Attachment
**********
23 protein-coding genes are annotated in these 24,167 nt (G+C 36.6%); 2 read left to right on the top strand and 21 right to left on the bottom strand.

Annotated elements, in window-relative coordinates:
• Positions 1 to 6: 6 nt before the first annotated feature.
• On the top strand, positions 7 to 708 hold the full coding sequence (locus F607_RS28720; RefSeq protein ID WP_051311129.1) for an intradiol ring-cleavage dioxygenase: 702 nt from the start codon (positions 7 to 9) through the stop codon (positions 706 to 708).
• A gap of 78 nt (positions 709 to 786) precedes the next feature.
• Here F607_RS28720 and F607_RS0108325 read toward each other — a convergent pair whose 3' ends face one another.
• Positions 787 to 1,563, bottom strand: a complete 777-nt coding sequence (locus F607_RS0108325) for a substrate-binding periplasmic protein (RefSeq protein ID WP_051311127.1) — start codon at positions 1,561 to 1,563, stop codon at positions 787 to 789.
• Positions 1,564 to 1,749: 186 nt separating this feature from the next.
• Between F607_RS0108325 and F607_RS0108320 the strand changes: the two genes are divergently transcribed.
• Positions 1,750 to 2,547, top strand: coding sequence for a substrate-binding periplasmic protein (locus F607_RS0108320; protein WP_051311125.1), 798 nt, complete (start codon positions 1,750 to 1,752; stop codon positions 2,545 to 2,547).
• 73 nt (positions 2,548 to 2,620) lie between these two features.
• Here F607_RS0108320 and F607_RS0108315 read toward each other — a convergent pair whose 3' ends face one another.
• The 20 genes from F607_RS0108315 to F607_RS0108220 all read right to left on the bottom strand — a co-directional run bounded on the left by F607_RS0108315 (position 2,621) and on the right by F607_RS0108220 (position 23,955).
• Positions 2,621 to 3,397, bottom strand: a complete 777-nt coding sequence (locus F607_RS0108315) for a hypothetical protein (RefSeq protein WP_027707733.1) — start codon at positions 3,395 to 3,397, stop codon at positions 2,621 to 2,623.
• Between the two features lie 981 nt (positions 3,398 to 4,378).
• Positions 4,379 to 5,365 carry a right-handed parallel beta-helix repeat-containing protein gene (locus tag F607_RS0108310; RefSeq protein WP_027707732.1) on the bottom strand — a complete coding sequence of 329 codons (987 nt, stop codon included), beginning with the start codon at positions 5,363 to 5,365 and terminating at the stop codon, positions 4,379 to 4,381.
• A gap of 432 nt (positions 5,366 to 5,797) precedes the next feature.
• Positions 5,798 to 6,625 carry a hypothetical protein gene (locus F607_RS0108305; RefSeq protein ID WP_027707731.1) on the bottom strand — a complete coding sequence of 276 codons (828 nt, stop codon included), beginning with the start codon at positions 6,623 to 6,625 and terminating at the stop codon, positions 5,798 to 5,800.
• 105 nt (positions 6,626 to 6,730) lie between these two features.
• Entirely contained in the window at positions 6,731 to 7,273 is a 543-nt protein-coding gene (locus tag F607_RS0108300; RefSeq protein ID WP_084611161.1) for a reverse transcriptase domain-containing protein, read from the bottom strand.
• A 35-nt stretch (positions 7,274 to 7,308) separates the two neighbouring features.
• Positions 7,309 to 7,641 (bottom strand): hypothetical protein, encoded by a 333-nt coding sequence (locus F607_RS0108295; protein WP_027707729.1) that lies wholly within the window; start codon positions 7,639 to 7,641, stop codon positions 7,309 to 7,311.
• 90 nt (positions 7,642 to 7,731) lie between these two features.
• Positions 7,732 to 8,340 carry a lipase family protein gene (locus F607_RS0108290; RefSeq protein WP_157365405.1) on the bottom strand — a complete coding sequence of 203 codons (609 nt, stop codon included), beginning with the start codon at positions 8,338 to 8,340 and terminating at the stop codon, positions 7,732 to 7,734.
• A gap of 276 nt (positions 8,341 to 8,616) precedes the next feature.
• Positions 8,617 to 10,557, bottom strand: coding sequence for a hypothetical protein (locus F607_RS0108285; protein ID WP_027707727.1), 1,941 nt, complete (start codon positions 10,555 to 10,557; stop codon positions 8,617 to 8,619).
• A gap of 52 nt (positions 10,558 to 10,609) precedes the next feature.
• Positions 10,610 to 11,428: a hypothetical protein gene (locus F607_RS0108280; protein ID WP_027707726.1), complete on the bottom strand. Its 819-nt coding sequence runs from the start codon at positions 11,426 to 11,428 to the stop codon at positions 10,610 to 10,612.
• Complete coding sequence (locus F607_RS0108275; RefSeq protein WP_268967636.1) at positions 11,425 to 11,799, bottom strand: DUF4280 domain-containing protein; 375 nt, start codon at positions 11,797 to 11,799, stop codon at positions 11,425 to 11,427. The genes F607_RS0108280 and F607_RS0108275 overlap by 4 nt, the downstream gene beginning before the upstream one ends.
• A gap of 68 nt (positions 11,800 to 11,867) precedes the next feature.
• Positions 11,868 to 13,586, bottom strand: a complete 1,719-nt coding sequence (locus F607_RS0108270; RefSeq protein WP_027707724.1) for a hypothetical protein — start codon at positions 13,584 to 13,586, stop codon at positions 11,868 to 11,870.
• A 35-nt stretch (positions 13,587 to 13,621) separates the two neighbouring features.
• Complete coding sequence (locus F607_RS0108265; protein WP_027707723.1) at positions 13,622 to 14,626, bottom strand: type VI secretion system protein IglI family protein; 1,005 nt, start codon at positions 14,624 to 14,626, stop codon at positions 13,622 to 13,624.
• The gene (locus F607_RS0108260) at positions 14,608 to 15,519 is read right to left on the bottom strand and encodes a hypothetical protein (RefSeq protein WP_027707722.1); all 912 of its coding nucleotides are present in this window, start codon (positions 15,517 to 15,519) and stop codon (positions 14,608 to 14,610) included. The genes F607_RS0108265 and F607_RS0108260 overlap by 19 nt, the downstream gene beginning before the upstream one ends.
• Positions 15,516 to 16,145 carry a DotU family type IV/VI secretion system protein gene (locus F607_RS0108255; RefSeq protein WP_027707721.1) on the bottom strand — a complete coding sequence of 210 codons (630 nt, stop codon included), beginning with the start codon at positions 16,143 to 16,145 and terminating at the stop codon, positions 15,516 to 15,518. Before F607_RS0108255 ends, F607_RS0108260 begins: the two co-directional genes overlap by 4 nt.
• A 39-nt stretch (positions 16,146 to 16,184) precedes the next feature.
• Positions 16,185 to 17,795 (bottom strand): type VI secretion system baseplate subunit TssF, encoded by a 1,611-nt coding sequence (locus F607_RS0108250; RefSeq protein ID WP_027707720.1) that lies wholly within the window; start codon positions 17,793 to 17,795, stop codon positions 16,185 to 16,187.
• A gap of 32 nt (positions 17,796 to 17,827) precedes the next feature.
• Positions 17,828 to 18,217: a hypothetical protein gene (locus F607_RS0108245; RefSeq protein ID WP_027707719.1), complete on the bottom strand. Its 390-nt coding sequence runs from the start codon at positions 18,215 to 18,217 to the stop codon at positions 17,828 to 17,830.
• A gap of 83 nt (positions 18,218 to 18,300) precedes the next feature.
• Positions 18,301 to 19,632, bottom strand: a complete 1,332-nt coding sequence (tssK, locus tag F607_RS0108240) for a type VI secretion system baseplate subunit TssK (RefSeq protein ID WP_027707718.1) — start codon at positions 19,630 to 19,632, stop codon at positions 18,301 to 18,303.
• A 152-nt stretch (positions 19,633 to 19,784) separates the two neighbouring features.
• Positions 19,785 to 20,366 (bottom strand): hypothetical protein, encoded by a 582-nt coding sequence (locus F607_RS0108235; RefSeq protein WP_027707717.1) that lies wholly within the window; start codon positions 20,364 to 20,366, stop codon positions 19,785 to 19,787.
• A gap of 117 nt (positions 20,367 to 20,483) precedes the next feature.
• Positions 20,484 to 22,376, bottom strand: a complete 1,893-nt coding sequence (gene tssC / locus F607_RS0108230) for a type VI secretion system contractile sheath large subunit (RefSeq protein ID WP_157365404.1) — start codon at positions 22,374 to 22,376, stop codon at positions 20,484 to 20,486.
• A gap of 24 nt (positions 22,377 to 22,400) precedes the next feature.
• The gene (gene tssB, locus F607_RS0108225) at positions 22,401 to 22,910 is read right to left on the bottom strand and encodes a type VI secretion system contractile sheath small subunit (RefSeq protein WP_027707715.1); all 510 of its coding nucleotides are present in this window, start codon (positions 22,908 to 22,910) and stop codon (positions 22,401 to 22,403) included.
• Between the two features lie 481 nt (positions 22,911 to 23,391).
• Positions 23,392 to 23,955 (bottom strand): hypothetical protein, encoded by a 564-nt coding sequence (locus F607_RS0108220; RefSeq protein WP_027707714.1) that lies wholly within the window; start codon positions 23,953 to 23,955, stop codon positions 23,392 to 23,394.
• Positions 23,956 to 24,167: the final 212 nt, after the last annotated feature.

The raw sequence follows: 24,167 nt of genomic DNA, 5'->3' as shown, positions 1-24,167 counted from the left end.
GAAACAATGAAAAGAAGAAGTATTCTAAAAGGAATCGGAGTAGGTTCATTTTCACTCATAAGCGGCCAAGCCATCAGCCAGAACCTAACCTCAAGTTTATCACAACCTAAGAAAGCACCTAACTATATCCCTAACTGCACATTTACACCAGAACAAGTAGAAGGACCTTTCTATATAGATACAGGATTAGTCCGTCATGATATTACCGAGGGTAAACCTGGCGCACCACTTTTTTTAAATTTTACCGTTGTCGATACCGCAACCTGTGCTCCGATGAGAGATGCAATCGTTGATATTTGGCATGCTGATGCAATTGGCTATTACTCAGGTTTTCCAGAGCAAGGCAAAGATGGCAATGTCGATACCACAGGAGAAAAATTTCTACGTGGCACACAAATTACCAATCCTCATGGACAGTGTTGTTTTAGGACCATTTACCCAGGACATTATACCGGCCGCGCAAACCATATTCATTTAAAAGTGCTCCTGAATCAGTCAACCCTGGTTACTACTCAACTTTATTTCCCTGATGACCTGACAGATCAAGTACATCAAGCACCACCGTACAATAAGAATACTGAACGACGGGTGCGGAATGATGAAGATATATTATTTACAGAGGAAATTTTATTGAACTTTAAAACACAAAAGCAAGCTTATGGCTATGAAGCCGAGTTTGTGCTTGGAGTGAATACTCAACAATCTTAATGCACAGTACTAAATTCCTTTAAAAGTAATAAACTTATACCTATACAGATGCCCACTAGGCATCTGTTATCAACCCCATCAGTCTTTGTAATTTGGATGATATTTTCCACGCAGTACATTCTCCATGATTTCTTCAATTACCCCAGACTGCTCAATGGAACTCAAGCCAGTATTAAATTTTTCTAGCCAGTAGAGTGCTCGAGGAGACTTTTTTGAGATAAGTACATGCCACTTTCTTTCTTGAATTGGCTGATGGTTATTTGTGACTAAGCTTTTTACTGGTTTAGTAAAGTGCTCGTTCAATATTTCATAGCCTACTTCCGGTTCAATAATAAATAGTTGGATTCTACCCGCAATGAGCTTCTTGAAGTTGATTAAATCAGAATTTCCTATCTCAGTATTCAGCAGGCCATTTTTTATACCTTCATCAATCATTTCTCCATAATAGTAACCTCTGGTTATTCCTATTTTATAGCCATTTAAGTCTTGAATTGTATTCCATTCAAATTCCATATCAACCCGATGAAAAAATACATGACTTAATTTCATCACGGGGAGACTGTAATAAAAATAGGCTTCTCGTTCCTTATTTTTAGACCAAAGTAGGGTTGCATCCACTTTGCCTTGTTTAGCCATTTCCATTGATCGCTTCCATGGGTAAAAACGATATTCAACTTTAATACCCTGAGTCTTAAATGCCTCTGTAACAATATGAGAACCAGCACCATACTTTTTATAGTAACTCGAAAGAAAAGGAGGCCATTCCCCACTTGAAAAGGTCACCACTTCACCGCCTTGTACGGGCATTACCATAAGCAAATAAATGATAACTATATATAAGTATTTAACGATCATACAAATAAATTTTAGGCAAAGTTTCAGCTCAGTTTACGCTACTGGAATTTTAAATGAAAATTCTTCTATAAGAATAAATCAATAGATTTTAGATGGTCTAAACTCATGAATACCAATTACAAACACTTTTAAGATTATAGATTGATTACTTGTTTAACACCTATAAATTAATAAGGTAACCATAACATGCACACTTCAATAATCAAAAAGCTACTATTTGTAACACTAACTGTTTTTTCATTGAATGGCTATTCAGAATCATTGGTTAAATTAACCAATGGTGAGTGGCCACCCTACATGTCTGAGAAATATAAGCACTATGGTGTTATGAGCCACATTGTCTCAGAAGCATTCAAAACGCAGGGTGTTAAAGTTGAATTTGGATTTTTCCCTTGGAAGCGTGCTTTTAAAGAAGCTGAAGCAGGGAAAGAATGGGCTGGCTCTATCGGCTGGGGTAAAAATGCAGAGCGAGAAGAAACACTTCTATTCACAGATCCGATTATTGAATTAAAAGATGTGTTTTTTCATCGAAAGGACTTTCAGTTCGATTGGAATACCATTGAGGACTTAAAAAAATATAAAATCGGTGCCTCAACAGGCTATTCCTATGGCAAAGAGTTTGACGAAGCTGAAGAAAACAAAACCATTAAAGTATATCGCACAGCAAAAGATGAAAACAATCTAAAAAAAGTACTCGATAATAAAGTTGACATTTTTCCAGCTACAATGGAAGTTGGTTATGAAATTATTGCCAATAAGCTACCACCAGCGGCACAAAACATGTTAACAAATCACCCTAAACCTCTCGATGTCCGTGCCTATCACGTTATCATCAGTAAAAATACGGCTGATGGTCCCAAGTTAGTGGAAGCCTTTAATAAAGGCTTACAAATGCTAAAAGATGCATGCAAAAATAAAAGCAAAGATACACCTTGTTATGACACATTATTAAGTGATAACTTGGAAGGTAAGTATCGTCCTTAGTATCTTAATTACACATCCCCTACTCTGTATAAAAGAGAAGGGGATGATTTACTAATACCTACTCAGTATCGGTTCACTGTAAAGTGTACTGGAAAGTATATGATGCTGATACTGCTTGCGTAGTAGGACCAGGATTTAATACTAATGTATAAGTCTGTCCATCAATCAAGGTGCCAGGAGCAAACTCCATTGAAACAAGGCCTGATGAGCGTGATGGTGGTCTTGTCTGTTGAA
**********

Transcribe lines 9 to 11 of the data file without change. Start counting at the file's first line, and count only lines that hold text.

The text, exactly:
• Between F607_RS0108325 and F607_RS0108320 the strand changes: the two genes are divergently transcribed.
• Positions 1,750 to 2,547, top strand: coding sequence for a substrate-binding periplasmic protein (locus F607_RS0108320; protein WP_051311125.1), 798 nt, complete (start codon positions 1,750 to 1,752; stop codon positions 2,545 to 2,547).
• 73 nt (positions 2,548 to 2,620) lie between these two features.